My grades in high school chemistry were less than stellar. The only thing I really recall is memorizing the periodic table. Had my science teacher informed me that the obscure rare earth elements would eventually set Wall Street on fire, I may have been more attentive.

Rare Earth Elements (REE) or rare earth metals are a collection of seventeen chemical elements in the periodic table, namely scandium (#21), yttrium (#39), and the fifteen lanthanoids (#’s 57 -71 on the periodical table). We can even include platinum (#78) and uranium (#92) as well.

REE elements are incorporated into many modern technological devices; you can't build a Prius, an accurate missile, or a wind turbine without them. They are also vital to new technologies such as iPhones and flat screen televisions, green energy technology such as solar and geothermal, and critical to the future of hybrid and electric cars. Easily obtainable sources of Rare Earth Elements are also becoming less common.

At least on Earth. Recently, astronomers used the Suzaku orbiting X-ray observatory, to discover the largest known cache of rare metals in the universe to date. Suzaku detected the elements chromium and manganese while observing the central region of the Perseus galaxy cluster, which lies 225 million light-years from Earth.

The portion of the cluster within Suzaku's field of view is some 1.4 million light-years across, or roughly one-fifth of the cluster's total width. It contains a staggering amount of metal atoms: The amount of chromium is 30 million times the sun's mass, or 10 trillion times Earth's mass. The manganese reservoir weighs in at about 8 million solar masses.

Needless to say, if we could figure out how to become miners of intergalactic rare metals, we would. But, for the time being, we cannot.

And thanks to the threat of an export boycott by China, which controls about 95% of the current global supply of rare earth elements, the stocks of the few non-Chinese companies with rare-earth mines are some of the most attractive penny stocks for speculative players.

Uranium and vanadium producer Denison Mines Corp (DNN–AMEX / DML-TSX) is a financially robust company with a strong exploration and development portfolio, and international land positions. While the company recently announced that its McClean Lake uranium mill will be put in a care and maintenance mode in mid-2010, the company’s Wheeler River joint venture could, in time, drive Denison’s growth.

American Lithium Minerals, Inc. (AMLM - OTCBB) is an innovative development stage company that has strategically acquired interests in America's richest lithium reserves. In June, the company announced the closing of its acquisition of 16,000 acres in the lithium-rich Montezuma Valley, Nevada. On September 23, it announced it started work on the Montezuma Valley project. In November, AMLM announced it signed a Letter of Intent to Acquire Premier Lithium Property in Utah.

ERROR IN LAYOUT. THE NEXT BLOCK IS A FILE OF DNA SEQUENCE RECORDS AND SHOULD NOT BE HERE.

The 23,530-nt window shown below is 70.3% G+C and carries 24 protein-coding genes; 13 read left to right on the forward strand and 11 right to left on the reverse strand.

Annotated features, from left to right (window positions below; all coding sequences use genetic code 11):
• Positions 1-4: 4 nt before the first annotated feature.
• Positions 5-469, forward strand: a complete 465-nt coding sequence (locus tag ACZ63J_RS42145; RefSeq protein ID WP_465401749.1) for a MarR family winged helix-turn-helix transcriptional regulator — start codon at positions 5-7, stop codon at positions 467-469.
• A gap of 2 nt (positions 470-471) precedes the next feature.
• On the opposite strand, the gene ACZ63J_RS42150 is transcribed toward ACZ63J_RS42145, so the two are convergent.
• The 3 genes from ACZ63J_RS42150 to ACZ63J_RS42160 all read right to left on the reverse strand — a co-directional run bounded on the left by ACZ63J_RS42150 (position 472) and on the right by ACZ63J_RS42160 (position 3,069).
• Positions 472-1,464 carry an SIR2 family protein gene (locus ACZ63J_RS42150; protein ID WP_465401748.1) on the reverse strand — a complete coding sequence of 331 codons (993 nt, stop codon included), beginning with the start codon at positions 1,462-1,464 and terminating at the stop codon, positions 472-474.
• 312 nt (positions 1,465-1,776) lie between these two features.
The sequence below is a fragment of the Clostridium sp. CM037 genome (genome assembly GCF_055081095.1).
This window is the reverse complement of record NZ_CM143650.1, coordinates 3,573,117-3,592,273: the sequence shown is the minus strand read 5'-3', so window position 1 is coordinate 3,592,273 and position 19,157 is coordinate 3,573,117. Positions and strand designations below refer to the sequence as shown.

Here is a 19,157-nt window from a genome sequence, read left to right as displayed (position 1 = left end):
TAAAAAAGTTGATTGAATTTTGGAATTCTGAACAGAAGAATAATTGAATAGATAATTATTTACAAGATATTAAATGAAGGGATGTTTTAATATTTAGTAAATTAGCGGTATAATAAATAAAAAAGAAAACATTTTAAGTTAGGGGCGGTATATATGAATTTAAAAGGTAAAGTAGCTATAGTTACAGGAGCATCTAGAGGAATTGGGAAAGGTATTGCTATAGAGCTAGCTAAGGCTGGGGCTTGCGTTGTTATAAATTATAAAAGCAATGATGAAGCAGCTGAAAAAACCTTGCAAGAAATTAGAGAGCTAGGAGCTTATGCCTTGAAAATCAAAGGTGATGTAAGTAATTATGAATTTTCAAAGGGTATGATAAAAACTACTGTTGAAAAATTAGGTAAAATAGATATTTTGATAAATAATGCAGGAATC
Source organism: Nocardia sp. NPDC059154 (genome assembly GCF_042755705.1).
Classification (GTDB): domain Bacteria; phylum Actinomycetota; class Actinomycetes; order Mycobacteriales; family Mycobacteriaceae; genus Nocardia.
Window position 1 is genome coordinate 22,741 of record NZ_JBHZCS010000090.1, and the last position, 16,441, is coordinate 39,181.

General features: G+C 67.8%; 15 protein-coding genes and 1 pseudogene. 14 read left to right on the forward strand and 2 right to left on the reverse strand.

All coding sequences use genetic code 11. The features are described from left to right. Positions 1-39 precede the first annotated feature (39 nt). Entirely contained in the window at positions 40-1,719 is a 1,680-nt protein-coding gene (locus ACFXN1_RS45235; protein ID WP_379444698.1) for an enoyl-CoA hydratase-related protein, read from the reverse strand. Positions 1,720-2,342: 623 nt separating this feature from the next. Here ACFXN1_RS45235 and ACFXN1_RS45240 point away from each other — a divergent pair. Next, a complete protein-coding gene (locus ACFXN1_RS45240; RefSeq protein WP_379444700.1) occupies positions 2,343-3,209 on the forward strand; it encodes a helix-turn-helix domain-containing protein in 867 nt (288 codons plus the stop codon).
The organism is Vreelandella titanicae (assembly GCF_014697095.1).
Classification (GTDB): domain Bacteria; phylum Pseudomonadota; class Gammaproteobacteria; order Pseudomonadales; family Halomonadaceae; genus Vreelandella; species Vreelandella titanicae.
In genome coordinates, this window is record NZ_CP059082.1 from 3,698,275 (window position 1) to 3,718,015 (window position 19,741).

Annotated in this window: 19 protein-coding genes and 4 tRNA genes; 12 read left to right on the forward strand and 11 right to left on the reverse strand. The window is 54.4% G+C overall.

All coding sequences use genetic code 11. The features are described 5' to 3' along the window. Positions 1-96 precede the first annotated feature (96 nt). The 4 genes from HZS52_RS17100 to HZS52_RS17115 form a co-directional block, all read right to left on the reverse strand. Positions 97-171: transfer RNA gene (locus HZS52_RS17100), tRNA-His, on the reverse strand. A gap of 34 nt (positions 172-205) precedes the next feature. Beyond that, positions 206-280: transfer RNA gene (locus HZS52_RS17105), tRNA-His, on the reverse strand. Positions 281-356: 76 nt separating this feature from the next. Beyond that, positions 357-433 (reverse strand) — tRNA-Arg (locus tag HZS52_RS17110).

The growing need for batteries used in hybrid and electric cars will cause demand for lithium, the key ingredient in the next generation of batteries, to surge from a projected 11,000 metric tons in 2012 to almost 90,000 metric tons in 2020.

The electric motor in a Toyota Prius uses about 2 pounds of neodymium in its permanent magnets. Each Prius battery also uses 20 to 30 pounds of another rare earth element, lanthanum.

Avalon Rare Metals Inc. (AVL – TSX) is a mineral exploration and development company focused on the rare metal deposits in Canada. Its flagship project, the 100%-owned Nechalacho Deposit, Thor Lake, Northwest Territories, is emerging as one of the largest undeveloped rare earth elements resources in the world.

Avalon has returned very high-grade drill results and their Thor Lake deposit has high concentrations of heavy rare earth elements, nearly double the typical concentration. Avalon presently owns five rare metal and mineral projects in Canada, four of which are at advanced stages of development.

Why should penny stock investors be interested in North American rare earth metal plays? One reason – China.

China controls about 95% of the global production of REE. They also control about 99% of the production for rare earth metals, such as dysprosium and terbium, and 95% of neodymium. Recently, China started to reduce the amount of rare earth metals that could be exported, and this year the plan is to reduce exports further.

Companies outside China face the very real possibility of not only paying higher prices but of not being able to buy the raw materials they need at all.

Author's Bio: 

John Whitefoot is a seasoned penny stock investor with a keen interest in international business and current affairs. With many years of experience in the investment community, John Whitefoot is Sr. Editor at and is devoted to uncovering the news, trends, and ideas that affect penny stocks on a daily basis.